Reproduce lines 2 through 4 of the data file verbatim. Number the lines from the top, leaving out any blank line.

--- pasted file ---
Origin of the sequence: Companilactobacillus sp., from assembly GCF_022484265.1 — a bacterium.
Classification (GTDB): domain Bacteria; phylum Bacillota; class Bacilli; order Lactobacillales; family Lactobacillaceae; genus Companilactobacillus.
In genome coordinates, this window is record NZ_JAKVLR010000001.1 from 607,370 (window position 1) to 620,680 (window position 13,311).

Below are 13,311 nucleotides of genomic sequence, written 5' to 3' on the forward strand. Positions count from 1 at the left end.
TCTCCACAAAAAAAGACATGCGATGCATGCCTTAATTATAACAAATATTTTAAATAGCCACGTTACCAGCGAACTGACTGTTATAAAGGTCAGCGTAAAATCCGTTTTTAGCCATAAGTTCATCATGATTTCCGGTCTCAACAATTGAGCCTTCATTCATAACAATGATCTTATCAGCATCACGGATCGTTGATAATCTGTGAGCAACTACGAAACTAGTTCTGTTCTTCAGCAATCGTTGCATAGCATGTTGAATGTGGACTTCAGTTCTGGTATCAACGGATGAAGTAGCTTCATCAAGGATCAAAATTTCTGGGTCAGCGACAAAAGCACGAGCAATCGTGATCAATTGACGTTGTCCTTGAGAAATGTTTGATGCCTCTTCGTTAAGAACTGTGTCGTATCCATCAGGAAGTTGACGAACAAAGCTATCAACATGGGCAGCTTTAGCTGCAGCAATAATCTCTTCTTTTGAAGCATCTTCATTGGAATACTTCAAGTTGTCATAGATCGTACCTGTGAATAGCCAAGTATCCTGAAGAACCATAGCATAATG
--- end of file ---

Classification (GTDB): domain Bacteria; phylum Bacillota; class Bacilli; order Lactobacillales; family Lactobacillaceae; genus Companilactobacillus.
In genome coordinates, this window is record NZ_JAKVLR010000001.1 from 607,370 (window position 1) to 620,680 (window position 13,311).

Below are 13,311 nucleotides of genomic sequence, written 5' to 3' on the forward strand. Positions count from 1 at the left end.